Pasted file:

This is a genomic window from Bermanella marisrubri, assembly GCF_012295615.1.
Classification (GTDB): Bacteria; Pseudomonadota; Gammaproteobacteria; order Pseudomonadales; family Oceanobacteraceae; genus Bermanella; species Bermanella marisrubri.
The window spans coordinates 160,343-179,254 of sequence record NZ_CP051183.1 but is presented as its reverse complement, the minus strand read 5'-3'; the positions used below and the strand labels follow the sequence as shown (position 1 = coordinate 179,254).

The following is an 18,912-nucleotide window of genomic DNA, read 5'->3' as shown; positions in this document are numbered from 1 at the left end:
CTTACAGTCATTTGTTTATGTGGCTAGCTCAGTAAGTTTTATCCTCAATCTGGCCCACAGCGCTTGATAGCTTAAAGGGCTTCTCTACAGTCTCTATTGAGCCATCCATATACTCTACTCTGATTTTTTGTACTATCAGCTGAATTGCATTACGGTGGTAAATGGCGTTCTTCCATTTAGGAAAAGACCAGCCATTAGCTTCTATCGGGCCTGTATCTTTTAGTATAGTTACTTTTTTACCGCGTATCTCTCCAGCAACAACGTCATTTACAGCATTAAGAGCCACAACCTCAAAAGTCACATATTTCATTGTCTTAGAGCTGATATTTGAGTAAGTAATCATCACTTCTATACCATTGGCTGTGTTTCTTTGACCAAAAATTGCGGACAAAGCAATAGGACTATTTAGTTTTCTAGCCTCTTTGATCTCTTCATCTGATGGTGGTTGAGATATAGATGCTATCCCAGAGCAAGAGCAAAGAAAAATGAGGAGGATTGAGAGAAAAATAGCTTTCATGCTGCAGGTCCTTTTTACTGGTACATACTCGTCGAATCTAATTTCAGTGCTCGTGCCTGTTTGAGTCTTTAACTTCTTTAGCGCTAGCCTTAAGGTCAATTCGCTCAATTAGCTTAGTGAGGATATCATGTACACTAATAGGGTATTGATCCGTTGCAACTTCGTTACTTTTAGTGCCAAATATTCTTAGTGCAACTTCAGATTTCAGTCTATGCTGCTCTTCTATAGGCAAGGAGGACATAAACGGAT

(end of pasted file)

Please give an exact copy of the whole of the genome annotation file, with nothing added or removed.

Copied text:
This is a genomic window from Bermanella marisrubri, assembly GCF_012295615.1.
Classification (GTDB): Bacteria; Pseudomonadota; Gammaproteobacteria; order Pseudomonadales; family Oceanobacteraceae; genus Bermanella; species Bermanella marisrubri.
The window spans coordinates 160,343-179,254 of sequence record NZ_CP051183.1 but is presented as its reverse complement, the minus strand read 5'-3'; the positions used below and the strand labels follow the sequence as shown (position 1 = coordinate 179,254).

The following is an 18,912-nucleotide window of genomic DNA, read 5'->3' as shown; positions in this document are numbered from 1 at the left end:
CTTACAGTCATTTGTTTATGTGGCTAGCTCAGTAAGTTTTATCCTCAATCTGGCCCACAGCGCTTGATAGCTTAAAGGGCTTCTCTACAGTCTCTATTGAGCCATCCATATACTCTACTCTGATTTTTTGTACTATCAGCTGAATTGCATTACGGTGGTAAATGGCGTTCTTCCATTTAGGAAAAGACCAGCCATTAGCTTCTATCGGGCCTGTATCTTTTAGTATAGTTACTTTTTTACCGCGTATCTCTCCAGCAACAACGTCATTTACAGCATTAAGAGCCACAACCTCAAAAGTCACATATTTCATTGTCTTAGAGCTGATATTTGAGTAAGTAATCATCACTTCTATACCATTGGCTGTGTTTCTTTGACCAAAAATTGCGGACAAAGCAATAGGACTATTTAGTTTTCTAGCCTCTTTGATCTCTTCATCTGATGGTGGTTGAGATATAGATGCTATCCCAGAGCAAGAGCAAAGAAAAATGAGGAGGATTGAGAGAAAAATAGCTTTCATGCTGCAGGTCCTTTTTACTGGTACATACTCGTCGAATCTAATTTCAGTGCTCGTGCCTGTTTGAGTCTTTAACTTCTTTAGCGCTAGCCTTAAGGTCAATTCGCTCAATTAGCTTAGTGAGGATATCATGTACACTAATAGGGTATTGATCCGTTGCAACTTCGTTACTTTTAGTGCCAAATATTCTTAGTGCAACTTCAGATTTCAGTCTATGCTGCTCTTCTATAGGCAAGGAGGACATAAACGGAT